An Art Journal Q&A by Dawn DeVries Sokol
This month, Dawn interviews Jenn Olson, an avid journaler residing in Moses Lake, Washington.
We begin Journal Fresh 2012 with a scrapper-turned-art-journaler. I love Jenn’s doodling and her use of color—as well as white space—on her pages. She has a great eye for composition and definitely has her own style.
I also liked what she had to say on her blog about art journaling (she’s not afraid to just be herself in her journal):
I think everyone has a different idea about what an art journal should be. For me, it’s a place to try new things (laser transfers), new colors, draw my odd, doodly little drawings and basically just think out loud. I like to put pretty little bits of pretty paper and fun tabs…lots of tape for texture. That’s just *my* style. I’m a rabid fan of those that can truly illustrate, truly paint, truly letter . . . but, for right now, just finding a little creative outlet that’s not pure scrapbooking is really working for me.
Without further ado . . . Jenn Olson
Why art journaling?
Well . . . that’s a tricky question! Why not art journaling? Truthfully, I’ve been a scrapbooker for many years—using that as my primary artistic outlet. While I still compile yearly “summary” books for my family, my kids are getting older and quite frankly, they don’t do as many cute things as they did when they were younger and spent the entire day with me! Without consistent scrapping, I needed another way to incorporate my love of paper, color, bits and bobs.
What inspired you to start art journaling?
I’ve been doodling since I could hold a pencil. My swirly gigs and sketched bits are basically just an ingrained habit. Maybe like how other people chew their nails? After throwing away a lot of paper, I thought to myself, “Self, why not put them all in a little journal and write about what you’re thinking?” And so that’s what I’ve been doing.
What art journalers are your faves? Other artists you look to for inspiration?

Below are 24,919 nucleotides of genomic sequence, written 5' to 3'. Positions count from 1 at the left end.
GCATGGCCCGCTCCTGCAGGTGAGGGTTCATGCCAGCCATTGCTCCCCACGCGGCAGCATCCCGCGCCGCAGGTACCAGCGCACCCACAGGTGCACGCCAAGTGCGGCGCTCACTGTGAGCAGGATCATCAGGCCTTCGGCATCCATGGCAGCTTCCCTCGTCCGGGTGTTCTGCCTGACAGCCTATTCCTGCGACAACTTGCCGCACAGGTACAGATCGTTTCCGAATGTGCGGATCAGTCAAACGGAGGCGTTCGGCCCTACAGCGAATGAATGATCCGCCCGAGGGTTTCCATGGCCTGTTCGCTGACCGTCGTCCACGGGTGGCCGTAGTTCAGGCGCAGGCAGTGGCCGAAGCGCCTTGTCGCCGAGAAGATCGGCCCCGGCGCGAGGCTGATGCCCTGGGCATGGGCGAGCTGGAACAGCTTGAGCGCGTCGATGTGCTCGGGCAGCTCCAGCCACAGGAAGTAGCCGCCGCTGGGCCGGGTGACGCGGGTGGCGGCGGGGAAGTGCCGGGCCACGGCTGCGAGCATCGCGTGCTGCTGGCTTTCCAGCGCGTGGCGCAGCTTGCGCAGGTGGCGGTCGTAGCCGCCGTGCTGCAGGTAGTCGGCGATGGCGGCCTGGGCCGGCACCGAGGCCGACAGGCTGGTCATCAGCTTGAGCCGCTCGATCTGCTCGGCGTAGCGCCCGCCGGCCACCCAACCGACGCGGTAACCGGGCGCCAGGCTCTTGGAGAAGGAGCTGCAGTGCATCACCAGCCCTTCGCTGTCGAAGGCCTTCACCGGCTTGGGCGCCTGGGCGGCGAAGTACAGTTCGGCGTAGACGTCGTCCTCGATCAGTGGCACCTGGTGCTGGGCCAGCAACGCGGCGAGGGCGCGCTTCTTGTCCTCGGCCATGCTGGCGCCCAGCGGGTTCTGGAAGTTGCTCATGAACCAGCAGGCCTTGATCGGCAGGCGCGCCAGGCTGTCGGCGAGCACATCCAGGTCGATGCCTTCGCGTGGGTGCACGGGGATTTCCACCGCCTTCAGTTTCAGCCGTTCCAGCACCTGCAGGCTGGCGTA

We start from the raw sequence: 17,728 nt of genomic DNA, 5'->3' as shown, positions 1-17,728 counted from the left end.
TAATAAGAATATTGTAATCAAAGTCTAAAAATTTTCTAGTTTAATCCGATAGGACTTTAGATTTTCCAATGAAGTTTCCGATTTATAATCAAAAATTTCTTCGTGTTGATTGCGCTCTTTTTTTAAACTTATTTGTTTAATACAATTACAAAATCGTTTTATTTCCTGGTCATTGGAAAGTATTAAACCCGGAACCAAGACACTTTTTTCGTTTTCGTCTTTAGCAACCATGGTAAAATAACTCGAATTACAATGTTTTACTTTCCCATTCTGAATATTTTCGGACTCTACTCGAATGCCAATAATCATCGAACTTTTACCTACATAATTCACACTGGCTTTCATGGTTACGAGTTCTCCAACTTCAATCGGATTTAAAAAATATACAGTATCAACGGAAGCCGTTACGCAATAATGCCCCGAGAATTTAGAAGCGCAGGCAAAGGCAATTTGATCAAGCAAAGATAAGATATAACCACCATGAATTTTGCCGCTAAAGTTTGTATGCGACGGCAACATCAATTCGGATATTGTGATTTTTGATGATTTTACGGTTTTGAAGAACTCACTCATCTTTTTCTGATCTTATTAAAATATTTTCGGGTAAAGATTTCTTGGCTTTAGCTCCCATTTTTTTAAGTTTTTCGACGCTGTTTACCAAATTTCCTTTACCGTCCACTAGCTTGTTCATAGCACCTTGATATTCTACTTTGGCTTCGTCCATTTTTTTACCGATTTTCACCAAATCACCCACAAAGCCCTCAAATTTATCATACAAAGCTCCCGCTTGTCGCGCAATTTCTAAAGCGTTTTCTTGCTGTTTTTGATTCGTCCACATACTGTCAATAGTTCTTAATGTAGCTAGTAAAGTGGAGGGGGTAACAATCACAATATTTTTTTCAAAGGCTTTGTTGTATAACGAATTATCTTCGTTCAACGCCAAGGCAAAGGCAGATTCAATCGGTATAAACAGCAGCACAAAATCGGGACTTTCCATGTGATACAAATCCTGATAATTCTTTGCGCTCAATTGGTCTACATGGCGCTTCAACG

I’m consistently overwhelmed with the sheer number of talented people (flickr art journal groups astound me!!) and different mediums in which to express oneself. Art journalers in particular have such an openness. I love to be inspired by those that find new ways to show honesty—very rare in this digital age! I also love to be inspired by those that do a unique thing exceedingly well: lettering (Lori Vliegen), sketching (Andrea Joseph), stamp carving (Gertie Jaquet) and truly so many others that do things I really don’t (read can’t) do. Julie Fei-Fan Balzer, Alisa Burke, Abigail Halpin (an illustrator), Pam Garrison, Judy Wise, Cynthia Shaffer . . . are all frequent blog reads of mine.
What important bit of advice can you give to those wanting to start art journaling?
There is no right way to art journal, there’s no list of “must use” supplies. Grab a pen. Write something or draw something. You’ll find your style and that’s the whole reason to even start.
Tell us a little about your process. What mediums do you like to use?
My process . . . I’m laughing a little because I often wonder if I should be having more of a “process.” I start with a few blank pages, put a little gesso down, use some gel medium and maybe a few background papers (old book pages, old maps, old scrap paper). Let it dry and then I just take out my favorite pen (Faber-Castell Pitt Artist Pen) and just start drawing what I feel that particular day. Depending on my mood, I may paint a little acrylic paint across a page before I begin drawing. When I have some doodling done, I’ll go back and color over/in/around with a few different things—watercolors, watercolor pencils or even markers if I’m feeling especially bold. Sometimes, afterwards, or maybe even in the middle I’ll add in a tag or doily or something I find especially pretty that day. Always, for me, it’s more about the drawing than the words. Many times I’ll have five pages of drawing and when I have no drawing in me, I’ll go back and use words on the lines I usually incorporate. Very seldom will I start with a theme and build from that—those pages are usually more specific memory or kid-focused.
Do you also have other ways you like to create, and if so, what are they?
I am a rabid knitter (hee . . . maybe that should say avid?) I like to quilt, but love the finished-project-part of that more than the actual process. Lately, I’ve even been seen with an embroidery needle in my hand. I used to be passionate about photography, but now I wax and wane on the subject a bit.
You can learn more about Jenn by visiting her on her blog, Evolutions.
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